We are trying to develop new and better ways to diagnose memory disorders, in particular Alzheimer’s disease, using electroencephalograms.
An electroencephalogram involves recording your brain waves as you perform some simple memory tests. We’re looking for differences and similarities between people who have memory problems and people who don’t in order to reach a better understanding of what Alzheimer’s disease does to the brain. This will hopefully help us create more accurate ways of diagnosing and predicting it.
Using the data we have collected, we were able to develop tests that could diagnose and predict Alzheimer’s disease with 80% accuracy.
We’d like to improve on this by collecting more data from additional areas of the brain and from a larger sample of people.
You will come to our lab in Meliora Hall on the River Campus at the University of Rochester.
We will greet you outside of our building and take you to the laboratory, where you’ll be fitted with an electrode cap. We’ll spend some time squirting electrode gel in between your head and the cap; the gel increases conductance between your skin and the cap so we can get the best reading possible. Then you’ll go into a booth with us and perform some computerized memory tasks. We may have you come back for a second time on a different day to perform some pen and paper neuropsychological tests, which include tests of memory.
The EEG will take approximately 2-3 hours.
You will need to wash your hair afterwards as the electrode gel is very messy. The neuropsychological testing, which is done on a different day from the EEG, will take about 1-2 hours.
The benefit is experiencing our research and participating in helping to further our understanding of how the brain changes with aging and Alzheimer’s disease.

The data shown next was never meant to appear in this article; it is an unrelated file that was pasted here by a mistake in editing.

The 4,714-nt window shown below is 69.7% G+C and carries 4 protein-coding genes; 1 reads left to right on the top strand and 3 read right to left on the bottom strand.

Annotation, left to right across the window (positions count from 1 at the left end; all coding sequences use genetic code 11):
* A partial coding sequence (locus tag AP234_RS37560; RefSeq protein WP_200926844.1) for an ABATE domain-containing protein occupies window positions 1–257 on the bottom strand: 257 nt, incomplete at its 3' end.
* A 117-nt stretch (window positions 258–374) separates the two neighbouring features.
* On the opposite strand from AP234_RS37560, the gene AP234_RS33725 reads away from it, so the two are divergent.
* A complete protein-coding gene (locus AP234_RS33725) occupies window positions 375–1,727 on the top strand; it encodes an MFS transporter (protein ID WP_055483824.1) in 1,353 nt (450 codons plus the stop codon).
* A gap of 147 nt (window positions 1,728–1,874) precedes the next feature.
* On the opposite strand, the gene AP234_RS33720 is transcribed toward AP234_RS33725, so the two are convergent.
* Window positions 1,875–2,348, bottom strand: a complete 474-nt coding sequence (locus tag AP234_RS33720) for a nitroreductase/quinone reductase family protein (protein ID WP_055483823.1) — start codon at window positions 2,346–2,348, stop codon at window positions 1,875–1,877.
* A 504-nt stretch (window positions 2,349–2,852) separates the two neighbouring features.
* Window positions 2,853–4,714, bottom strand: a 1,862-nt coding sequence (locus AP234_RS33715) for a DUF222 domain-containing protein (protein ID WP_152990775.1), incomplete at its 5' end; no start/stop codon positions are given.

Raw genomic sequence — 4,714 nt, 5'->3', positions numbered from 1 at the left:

Unfortunately we are not able to provide you with monetary compensation.
The only slight risk would come from the electrode gel.
It could cause a small amount of mild skin irritation, which would be very similar to what you might experience from everyday cosmetics such as hairspray or hair styling gel. The EEG itself is non-invasive. No skin will be pierced and the EEG merely measures the electrical signals from your brain; the electrodes do not transmit any electricity themselves.
We are unable to provide transportation due to legal aspects.
If you are not able to drive yourself to the lab, we encourage you to find a family member or friend who is able to drive you. Your companion is welcome to come into the lab with you and wait while you complete the EEG or neuropsychological testing.
We have a reserved parking space directly in front of the building for your convenience – you do not have to pay to park.
Our parking space is located in Meliora Lot, a small parking lot with about a dozen spaces located just off of Intercampus Drive. We will meet you at your car when you arrive and provide you with a parking permit to place on your dashboard, and then lead you inside to the laboratory.